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  HOME | Colombia (Click here for more)

Party Leaders Back Santos in Quest for Peace in Colombia

BOGOTA – The leaders of Colombia’s political parties on Monday expressed support for President Juan Manuel Santos’s peace efforts at a meeting organized by the government and not attended by opposition Democratic Center party leader and former President Alvaro Uribe.

Santos met with party leaders in the wake of the win by the “No” vote in Sunday’s referendum on the peace agreement between the government and the Revolutionary Armed Forces of Colombia, or FARC, guerrilla group.

The “No” option garnered the support of 50.21 percent of voters, while 49.78 percent of those casting ballots voted “Yes.”

“All the parties backing the ‘Yes’ are meeting and we want to make the following clear – we support President Juan Manuel Santos in his efforts to achieve peace,” Congress speaker Mauricio Lizcano told reporters.

Party leaders back “the decision to create a broad and inclusive commission that will open a national dialogue with all the groups on the ‘No’” side,” Lizcano said.

“We expect this commission to set precise timetables and (achieve) concrete results,” the congressional leader said.

House of Representatives speaker Miguel Angel Pinto, Interior Minister Juan Fernando Cristo and presidential chief of staff Luis Guillermo Velez attended the meeting.

Sen. Armando Benedetti; Berner Zambrano, the representative of Santos’s Partido de la U in the lower house of Congress; and Conservative Party leader David Barguil were also at the gathering.

The Liberal Party was represented by Sen. Horacio Serpa, while the Radical Change party’s Sen. Carlos Fernando Galan and Congressman Rodrigo Lara attended the gathering.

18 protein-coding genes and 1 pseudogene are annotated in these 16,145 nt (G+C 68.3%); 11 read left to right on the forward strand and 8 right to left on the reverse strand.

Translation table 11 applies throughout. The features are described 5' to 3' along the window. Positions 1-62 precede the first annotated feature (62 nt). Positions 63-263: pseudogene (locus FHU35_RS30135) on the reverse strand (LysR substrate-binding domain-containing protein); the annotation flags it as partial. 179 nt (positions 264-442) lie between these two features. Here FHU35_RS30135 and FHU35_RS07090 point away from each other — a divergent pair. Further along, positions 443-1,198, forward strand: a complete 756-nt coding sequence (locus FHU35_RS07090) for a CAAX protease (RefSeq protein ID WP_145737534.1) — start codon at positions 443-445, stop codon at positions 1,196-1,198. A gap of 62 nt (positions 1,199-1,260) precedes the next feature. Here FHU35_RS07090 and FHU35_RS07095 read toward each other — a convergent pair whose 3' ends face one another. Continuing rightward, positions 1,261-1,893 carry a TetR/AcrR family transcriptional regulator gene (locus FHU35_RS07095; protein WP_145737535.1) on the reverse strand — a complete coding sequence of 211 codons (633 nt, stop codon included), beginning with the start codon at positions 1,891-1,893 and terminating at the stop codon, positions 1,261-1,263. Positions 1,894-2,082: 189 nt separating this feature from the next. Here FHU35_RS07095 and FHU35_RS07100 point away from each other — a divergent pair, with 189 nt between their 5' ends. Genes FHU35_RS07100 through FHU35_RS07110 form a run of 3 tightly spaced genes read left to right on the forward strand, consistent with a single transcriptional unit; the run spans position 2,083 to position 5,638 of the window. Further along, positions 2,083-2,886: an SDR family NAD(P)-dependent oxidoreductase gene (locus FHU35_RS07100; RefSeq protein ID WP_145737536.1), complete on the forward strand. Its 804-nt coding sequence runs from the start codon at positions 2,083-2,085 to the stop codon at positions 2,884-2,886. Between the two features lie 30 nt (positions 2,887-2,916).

Aida Avella, president of the Patriotic Union party; Sen. Antonio Navarro and Sen. Claudia Lopez, members of the Green Alliance; and Ivan Cepeda, of the Alternative Democratic Pole, were among the other leading politicians invited to the gathering.

All of Colombia’s political parties were invited to send representatives to the closed-door meeting, the government said.

The Democratic Center party, meanwhile, released a statement saying that Uribe, who governed Colombia from 2002 to 2010, stood by his offer Sunday night to “contribute to a great national pact,” a proposal made by Santos after the peace deal lost at the polls.

The opposition party said it wanted its reasons for opposing the peace deal “to be heard.”

Some 34.8 million citizens were eligible to vote “Yes” or “No” Sunday on the agreement between President Juan Manuel Santos’s administration and the Revolutionary Armed Forces of Colombia, or FARC, rebel group.

On Sept. 26, Santos and FARC leader Rodrigo Londoño Echeverri, alias “Timochenko,” signed an agreement ending more than half a century of civil war in the Andean nation.

The pact was the result of nearly four years of talks in Havana and was signed at a ceremony in Cartagena before more than 2,500 invited guests, including 15 presidents and Spain’s King Juan Carlos.

The agreement established a timetable for the FARC to lay down its arms and become a legal political organization, as well as an international verification mechanism to ensure that both sides fulfill their commitments.

 

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